October 6, 1907 is the birthday of Salome Gluecksohn-Waelsch, the German-born pioneer of the field of differential genetics, who prevailed as a scientist despite the anti-Semitism she experienced early in her life and the sexism that threatened to hold her back even after she had found political haven in the United States.
- This Day in Jewish History / Scientist Wins Nobel, Breaks Glass Ceiling
- This Day in Jewish History / The Man Who Gave Us a Painless Polio Vaccine Is Born
- This Day in Jewish History / Birth of Scientist Who Showed How AIDS Is Transmitted
- Nobel Prize for Medicine Goes to Discoverers of Brain's 'Inner GPS'
Salome Gluecksohn was born in Danzig, West Prussia (today, Gdansk, Poland), to Ilya Gluecksohn and the former Nadia Pomeranz. Her father died in the flu epidemic of 1918 and the family’s savings disappeared in the hyperinflation that followed World War I. Late in life she recalled how, even as a child, she encountered anti-Jewish sentiment: “I had to fight on the street against the children who ran after me and sang dirty anti-Semitic songs. I grew up fighting.”
According to the Jewish Women’s Archive, Gluecksohn decided to study zoology and chemistry as an undergraduate because she expected to emigrate to Palestine and these fields seemed more practical than classics, her personal preference. However, when Hitler came to power, it was to New York that she and her husband, Rudolph Schoenheimer, fled. By then, she had earned her doctorate in embryology from the University of Freiburg. She worked in the lab there of Hans Spemann. In 1935, three years after Gluecksohn completed her Ph.D, Spemann was awarded the Nobel Prize in Physiology or Medicine for his work in embryonic development .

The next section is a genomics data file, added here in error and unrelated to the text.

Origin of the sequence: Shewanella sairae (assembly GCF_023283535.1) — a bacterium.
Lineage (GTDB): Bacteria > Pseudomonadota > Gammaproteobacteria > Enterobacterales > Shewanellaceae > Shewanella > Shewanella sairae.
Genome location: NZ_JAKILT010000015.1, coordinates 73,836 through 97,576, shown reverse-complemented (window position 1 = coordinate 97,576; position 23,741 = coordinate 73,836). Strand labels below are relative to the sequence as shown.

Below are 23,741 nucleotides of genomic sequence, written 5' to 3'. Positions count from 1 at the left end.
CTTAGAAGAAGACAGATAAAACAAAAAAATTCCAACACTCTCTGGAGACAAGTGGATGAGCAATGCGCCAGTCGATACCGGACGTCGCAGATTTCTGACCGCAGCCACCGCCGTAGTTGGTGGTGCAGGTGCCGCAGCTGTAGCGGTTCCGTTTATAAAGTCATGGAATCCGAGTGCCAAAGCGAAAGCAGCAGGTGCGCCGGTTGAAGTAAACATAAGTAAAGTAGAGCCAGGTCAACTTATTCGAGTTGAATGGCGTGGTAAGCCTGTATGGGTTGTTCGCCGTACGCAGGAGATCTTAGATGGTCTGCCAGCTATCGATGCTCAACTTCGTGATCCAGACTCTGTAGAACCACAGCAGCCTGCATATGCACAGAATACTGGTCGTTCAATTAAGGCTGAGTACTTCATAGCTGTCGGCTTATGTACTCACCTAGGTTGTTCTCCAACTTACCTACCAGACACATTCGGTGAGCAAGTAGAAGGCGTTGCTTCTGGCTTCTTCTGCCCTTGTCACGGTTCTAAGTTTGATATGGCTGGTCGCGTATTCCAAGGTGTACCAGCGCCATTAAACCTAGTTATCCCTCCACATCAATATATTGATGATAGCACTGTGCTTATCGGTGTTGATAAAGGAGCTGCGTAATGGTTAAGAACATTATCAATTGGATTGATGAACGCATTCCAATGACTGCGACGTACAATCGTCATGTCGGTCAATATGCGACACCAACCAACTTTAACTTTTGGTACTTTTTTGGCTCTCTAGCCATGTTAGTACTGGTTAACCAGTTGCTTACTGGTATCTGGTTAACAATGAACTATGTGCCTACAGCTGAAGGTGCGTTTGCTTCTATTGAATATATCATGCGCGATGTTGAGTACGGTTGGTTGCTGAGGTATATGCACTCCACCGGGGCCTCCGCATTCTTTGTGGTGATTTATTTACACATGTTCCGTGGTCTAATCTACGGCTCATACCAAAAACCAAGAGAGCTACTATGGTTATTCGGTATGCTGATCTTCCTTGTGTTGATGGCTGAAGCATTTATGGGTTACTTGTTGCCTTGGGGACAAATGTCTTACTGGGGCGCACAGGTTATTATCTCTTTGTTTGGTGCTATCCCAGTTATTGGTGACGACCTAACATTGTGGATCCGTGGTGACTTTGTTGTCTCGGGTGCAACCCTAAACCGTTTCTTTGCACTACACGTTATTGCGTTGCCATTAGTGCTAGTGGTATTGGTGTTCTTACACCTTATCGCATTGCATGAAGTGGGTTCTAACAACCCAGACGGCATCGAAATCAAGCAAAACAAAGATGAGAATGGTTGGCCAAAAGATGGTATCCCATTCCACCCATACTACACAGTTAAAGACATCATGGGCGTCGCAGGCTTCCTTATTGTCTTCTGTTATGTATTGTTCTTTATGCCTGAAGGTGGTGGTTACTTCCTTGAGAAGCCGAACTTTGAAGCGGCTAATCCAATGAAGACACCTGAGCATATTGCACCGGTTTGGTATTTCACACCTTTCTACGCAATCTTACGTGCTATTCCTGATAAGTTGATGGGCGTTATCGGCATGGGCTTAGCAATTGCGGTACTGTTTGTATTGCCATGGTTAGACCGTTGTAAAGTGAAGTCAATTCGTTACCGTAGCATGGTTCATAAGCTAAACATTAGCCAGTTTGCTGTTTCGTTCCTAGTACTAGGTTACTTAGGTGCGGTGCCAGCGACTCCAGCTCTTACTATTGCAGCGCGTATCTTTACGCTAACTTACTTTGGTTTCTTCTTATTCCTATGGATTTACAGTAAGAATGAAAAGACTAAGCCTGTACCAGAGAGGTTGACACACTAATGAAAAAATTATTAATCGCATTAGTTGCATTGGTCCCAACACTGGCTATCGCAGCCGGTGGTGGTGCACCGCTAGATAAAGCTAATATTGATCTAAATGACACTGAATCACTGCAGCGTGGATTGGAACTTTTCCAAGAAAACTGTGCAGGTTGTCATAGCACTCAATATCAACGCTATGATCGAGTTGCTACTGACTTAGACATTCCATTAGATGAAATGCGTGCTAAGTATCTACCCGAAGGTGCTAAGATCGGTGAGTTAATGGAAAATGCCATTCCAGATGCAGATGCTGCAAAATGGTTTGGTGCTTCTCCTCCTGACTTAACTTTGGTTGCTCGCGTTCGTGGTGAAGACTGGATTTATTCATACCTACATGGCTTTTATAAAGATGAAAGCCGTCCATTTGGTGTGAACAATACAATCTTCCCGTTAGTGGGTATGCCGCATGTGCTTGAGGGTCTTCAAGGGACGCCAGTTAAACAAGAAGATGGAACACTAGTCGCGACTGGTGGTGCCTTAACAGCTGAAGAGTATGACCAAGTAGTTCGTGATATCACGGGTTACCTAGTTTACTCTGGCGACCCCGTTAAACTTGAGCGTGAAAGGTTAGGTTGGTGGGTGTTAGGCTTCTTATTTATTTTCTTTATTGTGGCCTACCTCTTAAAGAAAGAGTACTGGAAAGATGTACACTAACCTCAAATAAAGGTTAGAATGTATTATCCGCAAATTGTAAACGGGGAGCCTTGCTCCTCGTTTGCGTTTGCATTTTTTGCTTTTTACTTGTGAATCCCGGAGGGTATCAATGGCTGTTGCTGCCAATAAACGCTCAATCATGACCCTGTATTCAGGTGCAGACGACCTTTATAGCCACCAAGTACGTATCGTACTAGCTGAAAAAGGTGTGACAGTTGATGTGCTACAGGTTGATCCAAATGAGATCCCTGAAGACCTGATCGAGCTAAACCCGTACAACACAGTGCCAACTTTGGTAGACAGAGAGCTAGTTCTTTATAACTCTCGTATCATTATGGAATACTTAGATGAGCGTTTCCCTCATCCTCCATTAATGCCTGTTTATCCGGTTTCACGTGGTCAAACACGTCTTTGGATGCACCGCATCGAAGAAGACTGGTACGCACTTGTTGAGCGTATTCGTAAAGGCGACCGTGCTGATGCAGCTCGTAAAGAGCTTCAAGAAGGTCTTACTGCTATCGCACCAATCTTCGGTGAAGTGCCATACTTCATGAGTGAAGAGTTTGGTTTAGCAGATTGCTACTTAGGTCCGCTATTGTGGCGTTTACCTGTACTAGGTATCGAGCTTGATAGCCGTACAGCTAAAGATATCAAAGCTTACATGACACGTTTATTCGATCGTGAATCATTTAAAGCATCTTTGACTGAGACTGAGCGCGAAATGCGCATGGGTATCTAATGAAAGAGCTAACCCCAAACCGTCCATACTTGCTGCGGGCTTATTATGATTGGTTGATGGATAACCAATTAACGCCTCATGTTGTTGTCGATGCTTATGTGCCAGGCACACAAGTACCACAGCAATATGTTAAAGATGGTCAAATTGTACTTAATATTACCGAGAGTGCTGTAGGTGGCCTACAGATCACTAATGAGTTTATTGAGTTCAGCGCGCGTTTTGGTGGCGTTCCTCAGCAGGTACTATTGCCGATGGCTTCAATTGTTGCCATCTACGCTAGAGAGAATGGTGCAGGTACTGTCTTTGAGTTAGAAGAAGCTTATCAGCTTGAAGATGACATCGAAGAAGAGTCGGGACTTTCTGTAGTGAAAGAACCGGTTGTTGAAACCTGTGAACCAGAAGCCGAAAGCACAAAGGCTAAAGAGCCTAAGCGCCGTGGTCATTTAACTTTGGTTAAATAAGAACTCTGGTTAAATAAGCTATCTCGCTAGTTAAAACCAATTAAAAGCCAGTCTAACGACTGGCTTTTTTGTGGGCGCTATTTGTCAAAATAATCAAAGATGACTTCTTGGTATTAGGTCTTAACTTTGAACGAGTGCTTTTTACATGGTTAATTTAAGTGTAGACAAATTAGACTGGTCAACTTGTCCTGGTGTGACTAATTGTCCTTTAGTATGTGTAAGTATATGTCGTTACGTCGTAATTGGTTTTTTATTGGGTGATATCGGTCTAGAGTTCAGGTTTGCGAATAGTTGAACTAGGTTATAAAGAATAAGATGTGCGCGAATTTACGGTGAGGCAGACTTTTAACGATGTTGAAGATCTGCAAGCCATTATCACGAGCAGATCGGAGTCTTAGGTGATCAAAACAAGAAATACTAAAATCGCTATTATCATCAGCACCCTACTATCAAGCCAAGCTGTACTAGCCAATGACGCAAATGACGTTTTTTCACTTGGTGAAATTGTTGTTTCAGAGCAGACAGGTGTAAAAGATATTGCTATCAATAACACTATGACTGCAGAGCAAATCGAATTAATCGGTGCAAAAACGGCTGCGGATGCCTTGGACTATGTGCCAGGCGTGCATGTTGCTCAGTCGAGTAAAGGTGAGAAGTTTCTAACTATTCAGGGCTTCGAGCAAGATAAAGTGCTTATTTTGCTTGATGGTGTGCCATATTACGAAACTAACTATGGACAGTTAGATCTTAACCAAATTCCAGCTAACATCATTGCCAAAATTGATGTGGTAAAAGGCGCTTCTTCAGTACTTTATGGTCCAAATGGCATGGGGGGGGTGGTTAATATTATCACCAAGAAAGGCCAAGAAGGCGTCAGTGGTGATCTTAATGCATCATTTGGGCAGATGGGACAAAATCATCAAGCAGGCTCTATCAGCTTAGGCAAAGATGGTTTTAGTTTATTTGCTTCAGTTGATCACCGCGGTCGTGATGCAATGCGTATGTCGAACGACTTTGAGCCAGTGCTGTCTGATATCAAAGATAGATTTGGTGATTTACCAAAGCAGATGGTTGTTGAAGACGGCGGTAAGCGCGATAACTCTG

In a tribute to Gluecksohn-Waelsch written after her death, in 2007, former colleague Davor Solter described how Gluecksohn, then a graduate student in Freiburg, couldn’t resist trying on a pink cashmere sweater she saw in a store, even though she couldn’t afford it. The proprietor offered to give her the sweater in exchange for allowing him to place a photograph of her modeling the garment in the window for several months. “She told this story with unconcealed glee,” wrote Solter in the journal Developmental Cell. “She was obviously quite proud of her good looks and even more of her daring; having her photograph in a boutique window was not the thing for a proper graduate student to do!”
Soon after she began a research position at the University of Berlin she was forced out when, in 1933, all Jewish faculty members in Germany were fired. Gluecksohn and Schoenheimer soon left for New York. Columbia University hired Schoenheimer as a professor of biochemistry, but it took Gluecksohn three years to find a job. In 1936 she began working in the laboratory of geneticist Leslie C. Dunn, initially without pay.
Schoenheimer committed suicide in 1941. Two years later, Gluecksohn married neurochemist Heinrich Waelsch. They had two children together.
Insight into inherited birth defects
The earliest cells in a mammal embryo are all the same, and only as it grows do they become differentiated. Gluecksohn-Waelsch’s great intuition, which she went on to prove in work with mice, was that developmental mutations in mammals had a genetic basis, even if they only appeared at later stages of the mother’s pregnancy. Her research served as an important basis for the understanding of inherited defects in mammals.
After 17 years at Columbia, realizing she would never be offered tenure, in 1953 Gluecksohn-Waelsch accepted a professorship at Yeshiva University’s new Albert Einstein College of Medicine. (She did, however, receive a spacious apartment from Columbia, where she lived until her death, after explaining her research to a grateful Dwight D. Eisenhower, the university’s president from 1948 to 1953.) She headed Einstein’s genetics department from 1963 to 1976, and continued working there as a professor emerita until the 1990s.
Salome Gluecksohn-Waelsch died on November 7, 2007, a month after celebrating her 100th birthday.